Arrest in attack on Ferguson police
Two officers were injured. Whether the suspect was a protester was disputed.
CLAYTON, Mo. - Police charged a man from the St. Louis area with shooting two officers during a protest last week in Ferguson, and said the alleged gunman had attended the protest earlier in the night.
Jeffrey Williams, 20, was arrested late Saturday and charged with two counts of first-degree assault. The top prosecutor in St. Louis County, Robert McCulloch, said police relied on tips from the public to identify Williams. He said Williams had admitted firing the shots that struck the officers outside Ferguson police headquarters.
McCulloch said that Williams "is a demonstrator" and that he had so attended other protests in Ferguson, althoug.h he did not say how many.
That assertion, if proved true, could have a significant impact on Ferguson and its demonstrators, whose leaders have stressed a commitment to nonviolent methods.
On Sunday, several protest leaders said Williams had not been a familiar face at demonstrations. Several said they had never seen him at all.
"He's certainly not a regular," said Tony Rice, who has been the primary organizer of the protests outside of the Ferguson police building since August. "I've never seen that guy before."
McCulloch, the prosecutor, said that Williams had also told investigators that, when he fired the gun, he was not aiming at the officers in the distance.
"He may have had a dispute with some other individuals, or felt some dispute. We're not sure we completely buy that part of it," McCulloch said. "However, it's still an assault in the first degree."
One protest leader, Derrick Robinson, said in an interview Sunday that Williams had told him that he was being robbed at the time of the shooting and that he shot into the air in response. "He was in great remorse and said he wishes he could replay it and do it differently," said Robinson, who visited Williams in jail Sunday.
Robinson, a minister at Kingdom Dominion International Church in Belleville, Ill., said he had seen Williams once before, at a church event, but visited him after his name was announced by police. He said Williams had walked past the protest Wednesday but had not been a demonstrator.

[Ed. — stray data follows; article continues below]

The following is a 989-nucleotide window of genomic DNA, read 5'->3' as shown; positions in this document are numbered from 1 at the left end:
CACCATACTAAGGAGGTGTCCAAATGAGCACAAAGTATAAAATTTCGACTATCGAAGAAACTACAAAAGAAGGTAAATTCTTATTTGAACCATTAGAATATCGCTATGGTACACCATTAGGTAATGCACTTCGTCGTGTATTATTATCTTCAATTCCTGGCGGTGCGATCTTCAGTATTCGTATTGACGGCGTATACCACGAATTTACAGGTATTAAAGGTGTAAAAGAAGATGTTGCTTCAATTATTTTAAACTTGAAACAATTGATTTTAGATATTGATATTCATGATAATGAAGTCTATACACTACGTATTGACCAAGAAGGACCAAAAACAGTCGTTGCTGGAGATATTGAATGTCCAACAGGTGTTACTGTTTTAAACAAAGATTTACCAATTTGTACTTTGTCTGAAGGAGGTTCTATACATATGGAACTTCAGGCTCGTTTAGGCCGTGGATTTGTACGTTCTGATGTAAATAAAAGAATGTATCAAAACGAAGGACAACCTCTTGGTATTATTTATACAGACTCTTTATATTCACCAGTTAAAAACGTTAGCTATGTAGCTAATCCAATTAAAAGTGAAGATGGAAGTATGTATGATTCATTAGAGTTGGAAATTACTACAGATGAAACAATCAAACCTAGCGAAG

He said the 20-year-old had bruises that Williams told him came at the hands of officers. A spokesman for St. Louis County police said that was untrue.
The protests in Ferguson began last summer, when a white Ferguson police officer shot and killed Michael Brown, an unarmed black 18-year-old. A grand jury declined to indict the officer, Darren Wilson.
Brown's death was a catalyst for huge demonstrations against what was seen as excessive use of police force and tactics that unfairly targeted African American residents. Police responded with trained rifles and military gear, a reaction that galvanized the country and, to many activists, proved the point. For many local activists, the key to keeping their moral authority was to channel anger at the police into forceful, but peaceful, demonstrations.
But, at times, those demonstrations have drawn a fringe of others whose only purpose is confrontation: to lash back, verbally or physically, at the officers they found in Ferguson. That group was in evidence Wednesday in the hours before the shooting; police reported hearing unusually vulgar, angry taunts from a minority of the demonstrators.
At the time of the shooting, McCulloch said, Williams already had a warrant out for his arrest. He was on probation for receiving stolen property and had not checked in with his probation officer in seven months.
Williams was in jail Sunday on $300,000 bond.
In a statement after the arrest, Attorney General Eric Holder Jr. said that federal ballistics tests had helped link Williams to the crime. "This arrest sends a clear message that acts of violence against our law enforcement personnel will never be tolerated," Holder said in a statement.
In recent weeks, small measures of change had begun to appear in Ferguson.
In the days between the shooting and Williams' arrest, the crime left each side of Ferguson's divide more mistrustful of the other.